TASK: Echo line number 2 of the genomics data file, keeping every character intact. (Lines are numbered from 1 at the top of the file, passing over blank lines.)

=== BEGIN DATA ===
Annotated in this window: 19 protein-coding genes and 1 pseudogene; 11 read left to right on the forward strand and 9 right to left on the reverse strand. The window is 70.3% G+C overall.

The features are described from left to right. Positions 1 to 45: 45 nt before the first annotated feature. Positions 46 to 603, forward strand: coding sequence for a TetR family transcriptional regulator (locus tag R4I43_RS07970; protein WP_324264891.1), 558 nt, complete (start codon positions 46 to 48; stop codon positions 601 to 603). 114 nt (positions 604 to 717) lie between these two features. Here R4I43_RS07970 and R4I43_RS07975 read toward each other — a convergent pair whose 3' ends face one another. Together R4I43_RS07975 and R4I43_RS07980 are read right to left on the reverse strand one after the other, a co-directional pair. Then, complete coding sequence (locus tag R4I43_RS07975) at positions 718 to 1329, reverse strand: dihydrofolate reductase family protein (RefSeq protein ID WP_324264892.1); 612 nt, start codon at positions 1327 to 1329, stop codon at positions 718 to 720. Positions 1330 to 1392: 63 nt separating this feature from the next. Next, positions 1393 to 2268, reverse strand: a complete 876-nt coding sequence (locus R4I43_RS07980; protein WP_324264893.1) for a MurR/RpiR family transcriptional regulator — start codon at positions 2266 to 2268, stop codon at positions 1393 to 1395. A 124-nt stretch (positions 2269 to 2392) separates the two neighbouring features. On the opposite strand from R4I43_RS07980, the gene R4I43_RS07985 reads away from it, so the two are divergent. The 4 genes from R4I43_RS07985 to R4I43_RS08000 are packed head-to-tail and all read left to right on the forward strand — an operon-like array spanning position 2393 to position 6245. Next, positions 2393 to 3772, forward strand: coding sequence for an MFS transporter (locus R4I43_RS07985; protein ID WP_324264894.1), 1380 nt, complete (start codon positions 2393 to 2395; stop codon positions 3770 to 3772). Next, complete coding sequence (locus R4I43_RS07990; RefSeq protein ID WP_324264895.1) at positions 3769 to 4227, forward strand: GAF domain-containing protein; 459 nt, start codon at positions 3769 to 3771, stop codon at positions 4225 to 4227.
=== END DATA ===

The features are described from left to right. Positions 1 to 45: 45 nt before the first annotated feature. Positions 46 to 603, forward strand: coding sequence for a TetR family transcriptional regulator (locus tag R4I43_RS07970; protein WP_324264891.1), 558 nt, complete (start codon positions 46 to 48; stop codon positions 601 to 603). 114 nt (positions 604 to 717) lie between these two features. Here R4I43_RS07970 and R4I43_RS07975 read toward each other — a convergent pair whose 3' ends face one another. Together R4I43_RS07975 and R4I43_RS07980 are read right to left on the reverse strand one after the other, a co-directional pair. Then, complete coding sequence (locus tag R4I43_RS07975) at positions 718 to 1329, reverse strand: dihydrofolate reductase family protein (RefSeq protein ID WP_324264892.1); 612 nt, start codon at positions 1327 to 1329, stop codon at positions 718 to 720. Positions 1330 to 1392: 63 nt separating this feature from the next. Next, positions 1393 to 2268, reverse strand: a complete 876-nt coding sequence (locus R4I43_RS07980; protein WP_324264893.1) for a MurR/RpiR family transcriptional regulator — start codon at positions 2266 to 2268, stop codon at positions 1393 to 1395. A 124-nt stretch (positions 2269 to 2392) separates the two neighbouring features. On the opposite strand from R4I43_RS07980, the gene R4I43_RS07985 reads away from it, so the two are divergent. The 4 genes from R4I43_RS07985 to R4I43_RS08000 are packed head-to-tail and all read left to right on the forward strand — an operon-like array spanning position 2393 to position 6245. Next, positions 2393 to 3772, forward strand: coding sequence for an MFS transporter (locus R4I43_RS07985; protein ID WP_324264894.1), 1380 nt, complete (start codon positions 2393 to 2395; stop codon positions 3770 to 3772). Next, complete coding sequence (locus R4I43_RS07990; RefSeq protein ID WP_324264895.1) at positions 3769 to 4227, forward strand: GAF domain-containing protein; 459 nt, start codon at positions 3769 to 3771, stop codon at positions 4225 to 4227.